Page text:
But researchers caution that their results have not been scientific, as they compared average selling prices for green-certified homes against noncertified, rather than doing direct head-to-head comparisons of similarly sized and equipped homes, with and without green features. A study of sales in the Atlanta area reportedly found that certified homes sold faster on average than noncertified, and commanded smaller discounts from list price.
All of this suggests that "we’ve still got a ways to go" to demonstrate conclusively that green improvements yield valuation increments and sales benefits in locations around the country, and to convince lenders to credit lower utilities costs in underwriting mortgage, says Morrow.
Among the key challenges to accomplishing both of these goals: Persuading more multiple listing services around the country to include searchable green data fields in their listing formats so that potential buyers can shop for certified homes or properties with specific energy-efficiency features. That, in turn, will make it easier to measure how much incremental value buyers and lenders assign to green improvements in different parts of the country.
When I checked with NAR’s Green Resource Council, which is leading a campaign called "green the MLS" (www.greenthemls.org) with partners from the homebuilding industry and environmental advocates, I was pleasantly surprised to find that 80 MLSs have created searchable green data fields in their listing formats during the past year and 150 more are in the process or planning to do so.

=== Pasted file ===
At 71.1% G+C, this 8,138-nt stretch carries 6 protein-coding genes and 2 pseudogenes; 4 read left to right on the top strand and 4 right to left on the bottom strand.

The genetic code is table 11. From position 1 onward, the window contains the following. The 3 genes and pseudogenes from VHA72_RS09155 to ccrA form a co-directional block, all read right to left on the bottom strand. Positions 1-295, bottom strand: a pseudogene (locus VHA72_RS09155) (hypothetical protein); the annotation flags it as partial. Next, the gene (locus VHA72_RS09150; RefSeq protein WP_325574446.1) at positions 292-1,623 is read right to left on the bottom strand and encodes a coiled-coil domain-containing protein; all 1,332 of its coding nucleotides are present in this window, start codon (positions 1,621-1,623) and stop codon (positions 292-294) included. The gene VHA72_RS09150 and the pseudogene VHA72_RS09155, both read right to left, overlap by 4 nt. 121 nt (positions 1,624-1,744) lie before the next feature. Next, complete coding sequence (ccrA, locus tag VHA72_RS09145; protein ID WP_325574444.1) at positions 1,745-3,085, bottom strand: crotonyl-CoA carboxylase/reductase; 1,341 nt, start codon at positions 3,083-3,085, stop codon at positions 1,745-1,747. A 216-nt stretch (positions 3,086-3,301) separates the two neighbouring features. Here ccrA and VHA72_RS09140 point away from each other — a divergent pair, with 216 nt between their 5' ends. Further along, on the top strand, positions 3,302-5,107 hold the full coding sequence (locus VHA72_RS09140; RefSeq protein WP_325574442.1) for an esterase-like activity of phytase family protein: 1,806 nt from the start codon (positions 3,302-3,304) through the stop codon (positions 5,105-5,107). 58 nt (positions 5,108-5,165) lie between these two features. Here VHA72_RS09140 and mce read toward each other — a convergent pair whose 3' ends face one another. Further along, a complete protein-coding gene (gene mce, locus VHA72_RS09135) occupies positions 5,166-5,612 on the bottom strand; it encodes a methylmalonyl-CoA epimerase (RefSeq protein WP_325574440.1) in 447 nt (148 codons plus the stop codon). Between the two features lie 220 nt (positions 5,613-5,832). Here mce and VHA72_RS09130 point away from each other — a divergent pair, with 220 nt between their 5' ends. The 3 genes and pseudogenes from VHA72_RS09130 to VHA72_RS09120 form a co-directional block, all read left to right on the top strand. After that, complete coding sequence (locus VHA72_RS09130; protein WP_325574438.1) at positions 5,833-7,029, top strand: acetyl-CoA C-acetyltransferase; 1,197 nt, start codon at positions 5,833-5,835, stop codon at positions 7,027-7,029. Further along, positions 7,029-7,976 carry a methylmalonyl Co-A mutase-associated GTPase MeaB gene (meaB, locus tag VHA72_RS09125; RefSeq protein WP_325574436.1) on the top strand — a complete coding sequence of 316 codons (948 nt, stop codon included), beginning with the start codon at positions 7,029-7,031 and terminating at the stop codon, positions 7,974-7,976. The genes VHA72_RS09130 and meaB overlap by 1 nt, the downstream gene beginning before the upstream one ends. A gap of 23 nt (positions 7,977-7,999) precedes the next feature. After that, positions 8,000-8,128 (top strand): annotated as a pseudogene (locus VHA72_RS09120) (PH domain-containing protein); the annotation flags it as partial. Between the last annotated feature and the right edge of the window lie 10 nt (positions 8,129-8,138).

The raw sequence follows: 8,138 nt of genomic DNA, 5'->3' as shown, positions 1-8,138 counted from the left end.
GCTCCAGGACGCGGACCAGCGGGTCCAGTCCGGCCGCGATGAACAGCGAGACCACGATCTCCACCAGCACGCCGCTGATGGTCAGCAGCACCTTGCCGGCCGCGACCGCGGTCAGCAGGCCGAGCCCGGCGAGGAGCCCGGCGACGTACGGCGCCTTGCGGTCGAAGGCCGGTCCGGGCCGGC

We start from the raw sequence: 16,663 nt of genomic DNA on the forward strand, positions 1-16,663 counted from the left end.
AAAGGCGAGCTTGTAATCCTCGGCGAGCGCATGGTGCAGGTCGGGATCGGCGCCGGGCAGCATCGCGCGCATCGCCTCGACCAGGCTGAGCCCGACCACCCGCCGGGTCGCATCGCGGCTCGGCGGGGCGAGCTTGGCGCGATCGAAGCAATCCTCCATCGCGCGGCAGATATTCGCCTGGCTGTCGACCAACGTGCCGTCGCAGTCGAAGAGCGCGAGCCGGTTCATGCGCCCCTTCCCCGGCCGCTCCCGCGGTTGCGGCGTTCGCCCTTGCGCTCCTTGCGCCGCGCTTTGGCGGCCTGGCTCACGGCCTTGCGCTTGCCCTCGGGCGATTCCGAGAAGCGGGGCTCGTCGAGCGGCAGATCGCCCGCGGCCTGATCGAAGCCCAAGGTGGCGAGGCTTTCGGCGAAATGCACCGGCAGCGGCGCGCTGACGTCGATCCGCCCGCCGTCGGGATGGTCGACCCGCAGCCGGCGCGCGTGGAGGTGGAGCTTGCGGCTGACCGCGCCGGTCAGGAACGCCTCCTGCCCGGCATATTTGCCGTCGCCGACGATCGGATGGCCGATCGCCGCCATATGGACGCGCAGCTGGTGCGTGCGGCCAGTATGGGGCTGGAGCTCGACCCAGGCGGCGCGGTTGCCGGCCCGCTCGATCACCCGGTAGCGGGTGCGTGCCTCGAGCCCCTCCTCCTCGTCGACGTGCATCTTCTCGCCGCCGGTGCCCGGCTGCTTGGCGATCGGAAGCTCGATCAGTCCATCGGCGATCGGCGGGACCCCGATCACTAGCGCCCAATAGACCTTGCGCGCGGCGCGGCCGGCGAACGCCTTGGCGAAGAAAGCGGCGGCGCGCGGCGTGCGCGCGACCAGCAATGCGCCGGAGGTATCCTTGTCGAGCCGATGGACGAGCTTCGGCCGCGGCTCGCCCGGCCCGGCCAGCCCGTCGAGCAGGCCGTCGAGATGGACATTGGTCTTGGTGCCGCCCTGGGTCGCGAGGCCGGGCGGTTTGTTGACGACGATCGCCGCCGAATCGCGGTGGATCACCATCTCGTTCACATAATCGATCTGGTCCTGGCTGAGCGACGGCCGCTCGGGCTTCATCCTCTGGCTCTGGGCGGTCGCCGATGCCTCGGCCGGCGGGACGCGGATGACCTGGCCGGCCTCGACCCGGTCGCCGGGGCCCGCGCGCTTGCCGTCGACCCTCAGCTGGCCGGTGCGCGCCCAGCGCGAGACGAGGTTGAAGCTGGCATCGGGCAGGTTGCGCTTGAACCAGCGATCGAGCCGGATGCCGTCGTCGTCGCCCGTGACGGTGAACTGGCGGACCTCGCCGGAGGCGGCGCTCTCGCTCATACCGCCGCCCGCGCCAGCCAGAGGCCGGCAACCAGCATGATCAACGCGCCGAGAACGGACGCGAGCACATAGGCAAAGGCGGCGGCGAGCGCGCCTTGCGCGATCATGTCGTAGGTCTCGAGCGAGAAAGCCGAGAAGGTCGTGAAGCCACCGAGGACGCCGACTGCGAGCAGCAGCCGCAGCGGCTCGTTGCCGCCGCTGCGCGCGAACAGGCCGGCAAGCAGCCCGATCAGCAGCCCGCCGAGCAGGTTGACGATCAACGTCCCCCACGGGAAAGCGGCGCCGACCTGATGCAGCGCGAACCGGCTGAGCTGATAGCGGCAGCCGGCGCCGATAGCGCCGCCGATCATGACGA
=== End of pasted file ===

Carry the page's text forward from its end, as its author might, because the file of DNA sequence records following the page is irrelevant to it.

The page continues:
This is encouraging, says Kristin Short, NAR’s managing director of green designation, but it may still not be enough to solve the toughest valuation issue of all: How to get appraisers to buy into the system and recognize the value added by energy efficiency and sustainability features and upgrades.
"Our residential appraisers are in a real pickle," she said in an interview. Even if the listing data shows that a house has green features, is there enough information available to provide the comparables appraisers need to assign it a value higher than recently sold similar — but nongreen — houses in the immediate vicinity?